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OK, so you have a flight plan filed (over internet, phone, company or however), go to the aircraft and get in the cockpit. So you call the controller and request IFR or VFR as appropriate.

  • What is the recommended wording of the request and how it is actually pronounced? Is “IFR” spelled, like “requesting eye-eff-are”, using phonetic alphabet like “requesting India Foxtrot Romeo” or expanded like “requesting instrument flight rules”?
  • Should you add the destination or other description of the plan? The ATC already has it, but it might serve as a check.
  • Do you call only when you are almost ready for start up or push back, or earlier in the preflight? And if earlier, do you also add some indication when you will be ready?

I'm asking about both VFR and IFR flight plans.

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  • $\begingroup$ Which country are you asking about? VFR or IFR flight plans, or both? $\endgroup$ – Pondlife Jun 19 at 2:28
  • $\begingroup$ @Pondlife, both VFR and IFR, and preferably ICAO recommended phraseology (if one exists). $\endgroup$ – Jan Hudec Jun 19 at 20:11
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    $\begingroup$ Thanks for the clarification. On a related note, I once got a radio call from an airliner relaying from ATC and the pilot said that "ATC advises that the circuit at your destination is India Mike Charlie". As a student pilot I didn't catch it properly and it took me a moment to work it out; my first mental reaction was to wonder why I should care about an aircraft registered as ZS-IMC doing circuits at my destination :-) $\endgroup$ – Pondlife Jun 20 at 1:53
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The UK CAA Radiotelephony Manual (CAP 413, Edition 22, May 2016) has an example of how to activate a flight plan in chapter 3, section 3.36 (page 92 in the PDF).

Aircraft G-CD, departed Seton at 38 request activate flight plan
ATC G-CD, departure time 38 will activate flight plan

There is no indication whether this is for VFR or IFR flight plans, so it should apply to both if a filed flight plan wasn't activated at departure.

I also pulled out my (fairly recent) radiotelephony textbook, which covers EASA up to and including PPL including in English (and thus should be pretty close to the official ICAO phraseology), to double-check what it says. (I don't often fly with an actual flight plan active.)

Aircraft ATC callsign, aircraft callsign
ATC aircraft callsign, ATC callsign, go ahead*
Aircraft aircraft callsign, activating VFR flight plan, departed airport, hour hour minute minute, to destination airport
ATC aircraft callsign, activating VFR flight plan, hour hour minute minute
Aircraft aircraft callsign

For example, Smallprop 123 flying VFR in airspace controlled by Somewhere Control, with a previously filed but not yet activated flight plan:

Aircraft Somewhere Control, Smallprop 123
ATC Smallprop 123, Somewhere Control, go ahead*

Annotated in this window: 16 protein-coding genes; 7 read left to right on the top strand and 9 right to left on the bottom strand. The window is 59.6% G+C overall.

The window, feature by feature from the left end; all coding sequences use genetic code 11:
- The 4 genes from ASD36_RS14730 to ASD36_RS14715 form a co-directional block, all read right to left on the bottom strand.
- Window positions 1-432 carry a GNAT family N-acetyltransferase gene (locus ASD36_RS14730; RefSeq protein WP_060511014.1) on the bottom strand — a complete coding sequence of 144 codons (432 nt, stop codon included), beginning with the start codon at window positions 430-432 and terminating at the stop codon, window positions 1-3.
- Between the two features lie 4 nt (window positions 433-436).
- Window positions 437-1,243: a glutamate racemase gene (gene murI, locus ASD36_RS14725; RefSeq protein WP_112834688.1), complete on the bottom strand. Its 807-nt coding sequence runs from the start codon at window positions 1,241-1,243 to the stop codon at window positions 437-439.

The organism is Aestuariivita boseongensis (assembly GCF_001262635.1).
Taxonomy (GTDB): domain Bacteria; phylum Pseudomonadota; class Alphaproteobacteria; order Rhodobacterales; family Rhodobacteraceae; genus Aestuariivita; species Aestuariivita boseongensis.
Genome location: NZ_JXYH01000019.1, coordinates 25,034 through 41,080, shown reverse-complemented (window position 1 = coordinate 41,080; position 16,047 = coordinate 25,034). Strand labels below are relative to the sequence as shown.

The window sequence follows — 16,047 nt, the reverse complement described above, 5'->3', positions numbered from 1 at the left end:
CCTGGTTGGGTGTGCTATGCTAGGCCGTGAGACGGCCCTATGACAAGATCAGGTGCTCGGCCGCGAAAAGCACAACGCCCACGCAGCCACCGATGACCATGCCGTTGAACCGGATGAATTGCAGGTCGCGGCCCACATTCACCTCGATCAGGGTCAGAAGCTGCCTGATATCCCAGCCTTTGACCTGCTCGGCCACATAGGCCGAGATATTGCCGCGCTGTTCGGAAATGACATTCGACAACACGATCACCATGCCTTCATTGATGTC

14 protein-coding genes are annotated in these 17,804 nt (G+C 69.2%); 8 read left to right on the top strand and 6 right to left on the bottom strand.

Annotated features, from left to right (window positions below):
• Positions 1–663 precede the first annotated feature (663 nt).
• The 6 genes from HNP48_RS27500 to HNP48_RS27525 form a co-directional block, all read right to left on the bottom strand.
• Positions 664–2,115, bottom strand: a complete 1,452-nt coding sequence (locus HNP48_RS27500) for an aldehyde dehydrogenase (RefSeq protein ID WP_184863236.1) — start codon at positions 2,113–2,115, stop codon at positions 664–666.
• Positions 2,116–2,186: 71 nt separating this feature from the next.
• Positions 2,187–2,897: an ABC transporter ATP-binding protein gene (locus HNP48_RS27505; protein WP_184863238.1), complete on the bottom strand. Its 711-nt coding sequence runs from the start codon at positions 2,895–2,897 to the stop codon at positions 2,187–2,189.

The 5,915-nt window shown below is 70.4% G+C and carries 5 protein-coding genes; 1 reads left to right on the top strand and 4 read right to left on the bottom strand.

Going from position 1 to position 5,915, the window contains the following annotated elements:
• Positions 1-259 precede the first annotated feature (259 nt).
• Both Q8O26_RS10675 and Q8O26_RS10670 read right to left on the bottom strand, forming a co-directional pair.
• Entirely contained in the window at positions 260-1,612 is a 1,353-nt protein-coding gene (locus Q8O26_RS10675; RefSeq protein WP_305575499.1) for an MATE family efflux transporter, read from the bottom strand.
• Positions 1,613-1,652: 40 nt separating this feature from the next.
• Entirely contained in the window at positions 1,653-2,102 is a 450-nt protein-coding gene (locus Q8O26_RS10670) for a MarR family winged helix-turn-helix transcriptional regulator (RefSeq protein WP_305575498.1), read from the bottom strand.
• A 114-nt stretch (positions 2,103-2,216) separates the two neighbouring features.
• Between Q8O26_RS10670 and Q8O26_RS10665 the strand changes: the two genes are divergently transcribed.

Aircraft Smallprop 123, activating VFR flight plan, departed Hometown, one two tree five, to destination Springfield
ATC Smallprop 123, activating VFR flight plan, one two tree five
Aircraft Smallprop 123

*) the "go ahead" may be omitted

The exception to this is if you are departing from a controlled airport, in which case a flight plan filed prior to departure is activated automatically. Activating a flight plan manually is only required when departing from uncontrolled airports.

To close a flight plan, the phraseology after establishing contact with ATC is:

Aircraft Smallprop 123 position Wintermeadow closing VFR flight plan from Hometown to Springfield
ATC Smallprop 123, flight plan closed at time one tree tree zero
Aircraft Flight plan closed at time one tree tree zero, Smallprop 123

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  • IFR / VFR are common abbreviations and therefore are pronounced eye-eff-are and vee-eff-are
  • The destination is usually added to cross-check that the correct flight plan is referenced
  • Small aircraft that do not have ground power usually call after starting the engine if possible, as you only want to turn the avionics / radios on once you have established a proper source of energy without draining the battery. If you have ground power connected or a big enough battery you might as well do so before startup (airliners get their clearance before startup, as they usually start their engines on pushback and can not simply turn their engines on and off. Also they usually have ground power or the APU running to establish a proper energy source.
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    $\begingroup$ "N123AB, Center, contact flight service to open your flight plan." $\endgroup$ – pericynthion Jun 20 at 1:58
  • $\begingroup$ @Pondlife, well, they do see it, because they open it for you when you take off and close it when you land. But they don't do anything with it beyond that. $\endgroup$ – Jan Hudec Jul 13 at 20:39

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